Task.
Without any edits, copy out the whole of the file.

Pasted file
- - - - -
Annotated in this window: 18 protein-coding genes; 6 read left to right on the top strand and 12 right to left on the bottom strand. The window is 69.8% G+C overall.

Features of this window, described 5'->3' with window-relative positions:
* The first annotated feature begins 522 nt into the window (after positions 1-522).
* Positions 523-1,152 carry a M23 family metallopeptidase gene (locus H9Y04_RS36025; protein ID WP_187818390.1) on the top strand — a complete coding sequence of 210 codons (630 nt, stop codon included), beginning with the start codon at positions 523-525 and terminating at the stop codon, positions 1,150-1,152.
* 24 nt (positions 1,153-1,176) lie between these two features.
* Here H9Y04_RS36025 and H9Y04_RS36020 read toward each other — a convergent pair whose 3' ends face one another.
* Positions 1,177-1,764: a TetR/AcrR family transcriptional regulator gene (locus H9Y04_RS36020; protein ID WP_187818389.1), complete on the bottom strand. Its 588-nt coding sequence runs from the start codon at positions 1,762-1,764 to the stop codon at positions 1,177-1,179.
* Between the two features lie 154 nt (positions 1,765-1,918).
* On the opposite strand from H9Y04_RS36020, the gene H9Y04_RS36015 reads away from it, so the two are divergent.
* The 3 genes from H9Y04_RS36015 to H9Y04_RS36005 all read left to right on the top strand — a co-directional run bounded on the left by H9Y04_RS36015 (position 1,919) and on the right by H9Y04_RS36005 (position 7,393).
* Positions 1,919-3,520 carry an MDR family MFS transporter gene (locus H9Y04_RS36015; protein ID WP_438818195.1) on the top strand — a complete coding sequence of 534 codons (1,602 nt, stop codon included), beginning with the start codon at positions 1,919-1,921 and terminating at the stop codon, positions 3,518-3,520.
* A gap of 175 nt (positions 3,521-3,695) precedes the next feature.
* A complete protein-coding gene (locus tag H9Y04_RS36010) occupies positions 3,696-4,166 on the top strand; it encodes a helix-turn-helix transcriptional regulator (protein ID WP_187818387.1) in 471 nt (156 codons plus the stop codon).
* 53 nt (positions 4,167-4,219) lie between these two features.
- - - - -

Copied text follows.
Annotated in this window: 18 protein-coding genes; 6 read left to right on the top strand and 12 right to left on the bottom strand. The window is 69.8% G+C overall.

Features of this window, described 5'->3' with window-relative positions:
* The first annotated feature begins 522 nt into the window (after positions 1-522).
* Positions 523-1,152 carry a M23 family metallopeptidase gene (locus H9Y04_RS36025; protein ID WP_187818390.1) on the top strand — a complete coding sequence of 210 codons (630 nt, stop codon included), beginning with the start codon at positions 523-525 and terminating at the stop codon, positions 1,150-1,152.
* 24 nt (positions 1,153-1,176) lie between these two features.
* Here H9Y04_RS36025 and H9Y04_RS36020 read toward each other — a convergent pair whose 3' ends face one another.
* Positions 1,177-1,764: a TetR/AcrR family transcriptional regulator gene (locus H9Y04_RS36020; protein ID WP_187818389.1), complete on the bottom strand. Its 588-nt coding sequence runs from the start codon at positions 1,762-1,764 to the stop codon at positions 1,177-1,179.
* Between the two features lie 154 nt (positions 1,765-1,918).
* On the opposite strand from H9Y04_RS36020, the gene H9Y04_RS36015 reads away from it, so the two are divergent.
* The 3 genes from H9Y04_RS36015 to H9Y04_RS36005 all read left to right on the top strand — a co-directional run bounded on the left by H9Y04_RS36015 (position 1,919) and on the right by H9Y04_RS36005 (position 7,393).
* Positions 1,919-3,520 carry an MDR family MFS transporter gene (locus H9Y04_RS36015; protein ID WP_438818195.1) on the top strand — a complete coding sequence of 534 codons (1,602 nt, stop codon included), beginning with the start codon at positions 1,919-1,921 and terminating at the stop codon, positions 3,518-3,520.
* A gap of 175 nt (positions 3,521-3,695) precedes the next feature.
* A complete protein-coding gene (locus tag H9Y04_RS36010) occupies positions 3,696-4,166 on the top strand; it encodes a helix-turn-helix transcriptional regulator (protein ID WP_187818387.1) in 471 nt (156 codons plus the stop codon).
* 53 nt (positions 4,167-4,219) lie between these two features.